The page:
“Why can we never
about the blood.
the blood of our ancestors.
the blood of our history.
the blood between our legs.” – Nayyirah Waheed.
There was a woman who lived with my family between the time I was two and five. She stood behind the beige striped curtain that led to my mother’s room and played with my grandmother’s slick white hair when she sat at the dining table. I was the only one who saw her, who noticed the flicker in her eyes and her crooked one-sided smile. They took me for prayers in our church on a Friday evening after school. The church was dimly lit with two energy bulbs hanging from the ceiling. There were five of us kneeling by the pulpit: Martha Ojuri, whose pupils receded to the back of her head when she was sent on errands; Ifeko, who wet her bed; Samad, who stole meat from his mother’s pot; Kechi, who never did his homework; and I, the girl who saw a woman that was not there. I stared at them, studying the patterns on their house clothes. Someone smacked my cheeks and ordered me to close my eyes and say ‘Amen’. I bowed my head and left my eyes open to stare at the sturdy cemented ground below. The grownups prayed and sang hymns over us. They held hands to form a circle around us. In school, Ms. Agoro had just taught colours and every morning through the week, my classmates and I had to point out colours on various things in our environment: the board was black, our tables were brown, the swing set was yellow. I thought of colours as they prayed. I thought of the colour of grass in the school garden until it stretched my mind into a sandy field.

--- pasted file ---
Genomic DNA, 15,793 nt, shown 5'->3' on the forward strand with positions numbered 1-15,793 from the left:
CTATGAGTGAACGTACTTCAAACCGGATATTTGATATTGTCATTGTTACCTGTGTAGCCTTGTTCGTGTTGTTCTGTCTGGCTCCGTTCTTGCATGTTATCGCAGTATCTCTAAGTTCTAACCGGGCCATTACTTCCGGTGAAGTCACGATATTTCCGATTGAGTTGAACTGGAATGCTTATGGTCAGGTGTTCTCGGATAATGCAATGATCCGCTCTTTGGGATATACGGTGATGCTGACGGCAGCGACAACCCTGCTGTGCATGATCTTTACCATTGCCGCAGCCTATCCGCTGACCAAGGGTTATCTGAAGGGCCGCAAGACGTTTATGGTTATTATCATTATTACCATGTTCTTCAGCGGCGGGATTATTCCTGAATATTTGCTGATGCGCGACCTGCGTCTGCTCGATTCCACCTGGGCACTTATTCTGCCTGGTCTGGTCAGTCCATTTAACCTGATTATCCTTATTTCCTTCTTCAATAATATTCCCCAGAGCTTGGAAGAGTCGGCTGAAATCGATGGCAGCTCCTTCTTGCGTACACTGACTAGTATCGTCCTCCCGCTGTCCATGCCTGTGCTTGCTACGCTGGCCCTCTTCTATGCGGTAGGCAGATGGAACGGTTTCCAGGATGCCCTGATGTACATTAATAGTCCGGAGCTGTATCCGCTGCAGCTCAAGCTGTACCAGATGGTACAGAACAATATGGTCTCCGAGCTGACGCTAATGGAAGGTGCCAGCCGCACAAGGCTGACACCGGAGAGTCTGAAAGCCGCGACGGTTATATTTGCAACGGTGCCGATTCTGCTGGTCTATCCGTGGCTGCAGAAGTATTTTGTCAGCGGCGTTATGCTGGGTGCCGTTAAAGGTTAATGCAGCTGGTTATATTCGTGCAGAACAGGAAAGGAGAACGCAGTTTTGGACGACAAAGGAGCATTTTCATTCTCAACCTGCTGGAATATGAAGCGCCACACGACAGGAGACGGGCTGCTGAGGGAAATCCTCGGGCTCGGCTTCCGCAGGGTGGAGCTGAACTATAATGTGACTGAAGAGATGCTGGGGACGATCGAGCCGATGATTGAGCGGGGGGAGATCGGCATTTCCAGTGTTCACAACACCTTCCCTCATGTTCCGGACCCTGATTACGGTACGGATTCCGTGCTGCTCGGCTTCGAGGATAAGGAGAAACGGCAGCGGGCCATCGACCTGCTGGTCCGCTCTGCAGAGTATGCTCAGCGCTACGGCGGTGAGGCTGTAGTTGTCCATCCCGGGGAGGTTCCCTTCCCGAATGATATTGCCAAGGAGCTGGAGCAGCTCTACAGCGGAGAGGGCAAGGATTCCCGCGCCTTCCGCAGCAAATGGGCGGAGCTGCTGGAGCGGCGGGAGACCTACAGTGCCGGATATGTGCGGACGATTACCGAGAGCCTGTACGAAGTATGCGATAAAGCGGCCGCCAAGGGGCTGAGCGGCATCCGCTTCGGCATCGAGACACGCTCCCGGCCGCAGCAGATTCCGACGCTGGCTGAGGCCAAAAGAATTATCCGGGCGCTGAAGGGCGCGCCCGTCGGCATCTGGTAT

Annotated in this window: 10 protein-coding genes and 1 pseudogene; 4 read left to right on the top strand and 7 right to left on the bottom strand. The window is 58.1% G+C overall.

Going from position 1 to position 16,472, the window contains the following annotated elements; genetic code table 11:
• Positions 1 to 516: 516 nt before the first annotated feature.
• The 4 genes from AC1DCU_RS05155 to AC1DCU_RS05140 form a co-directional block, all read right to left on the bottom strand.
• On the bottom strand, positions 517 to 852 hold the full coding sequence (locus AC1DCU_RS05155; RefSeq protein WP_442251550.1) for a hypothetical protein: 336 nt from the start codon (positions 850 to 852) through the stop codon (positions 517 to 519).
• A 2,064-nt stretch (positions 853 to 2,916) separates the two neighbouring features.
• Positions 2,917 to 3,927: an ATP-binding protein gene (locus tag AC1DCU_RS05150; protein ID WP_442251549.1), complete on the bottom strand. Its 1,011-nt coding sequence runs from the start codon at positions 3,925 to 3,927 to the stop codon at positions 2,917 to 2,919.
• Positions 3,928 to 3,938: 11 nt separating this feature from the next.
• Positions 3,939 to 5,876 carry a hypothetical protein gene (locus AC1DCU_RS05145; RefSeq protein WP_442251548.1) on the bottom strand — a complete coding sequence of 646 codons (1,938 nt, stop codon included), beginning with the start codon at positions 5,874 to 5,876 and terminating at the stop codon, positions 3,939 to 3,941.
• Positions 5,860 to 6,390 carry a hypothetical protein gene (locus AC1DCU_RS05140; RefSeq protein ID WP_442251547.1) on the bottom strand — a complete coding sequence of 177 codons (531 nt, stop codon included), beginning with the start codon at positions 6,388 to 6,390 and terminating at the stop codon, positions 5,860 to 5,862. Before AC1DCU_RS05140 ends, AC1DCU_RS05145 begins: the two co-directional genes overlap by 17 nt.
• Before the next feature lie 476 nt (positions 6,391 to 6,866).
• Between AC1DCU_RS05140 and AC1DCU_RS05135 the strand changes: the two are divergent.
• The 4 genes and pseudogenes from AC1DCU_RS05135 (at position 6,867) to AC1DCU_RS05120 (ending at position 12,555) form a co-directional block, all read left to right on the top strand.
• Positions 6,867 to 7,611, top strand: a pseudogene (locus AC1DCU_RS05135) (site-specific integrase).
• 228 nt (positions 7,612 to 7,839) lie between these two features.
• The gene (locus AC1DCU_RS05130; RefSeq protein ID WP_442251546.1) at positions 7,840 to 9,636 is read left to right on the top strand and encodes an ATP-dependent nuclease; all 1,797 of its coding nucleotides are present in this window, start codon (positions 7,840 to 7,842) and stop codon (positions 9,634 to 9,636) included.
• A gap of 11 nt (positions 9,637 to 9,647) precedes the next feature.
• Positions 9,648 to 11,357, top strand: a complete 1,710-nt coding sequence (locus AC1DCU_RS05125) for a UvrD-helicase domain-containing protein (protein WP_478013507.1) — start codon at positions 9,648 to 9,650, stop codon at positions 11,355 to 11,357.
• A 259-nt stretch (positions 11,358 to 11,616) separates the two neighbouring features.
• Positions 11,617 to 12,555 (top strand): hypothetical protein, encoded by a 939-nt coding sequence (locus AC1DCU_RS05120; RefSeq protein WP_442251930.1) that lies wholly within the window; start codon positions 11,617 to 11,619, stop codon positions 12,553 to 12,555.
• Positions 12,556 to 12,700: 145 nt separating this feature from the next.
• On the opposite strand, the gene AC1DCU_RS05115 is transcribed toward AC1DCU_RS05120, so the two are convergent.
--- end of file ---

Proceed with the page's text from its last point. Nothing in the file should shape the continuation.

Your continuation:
The first time I looked at the child was six years ago.
My right femur could no longer hold itself; as a child, it was always in constant competition with the left, a competition it lost repeatedly. When I was two, the left femur was only in the lead by a centimetre or so, and when I walked, my left foot planted on the ground whilst the right remained slightly elevated, as if it were accommodating invisible high heels. My mother’s friends used to think I did it on purpose.
By age ten, my left femur had emerged the clear winner; the right was behind by a good five centimetres. By then it was clear that my legs, through no fault of mine, had decided to grow at unequal paces.
So the shorter femur was broken by a team of doctors using a sterilised saw when I was seventeen.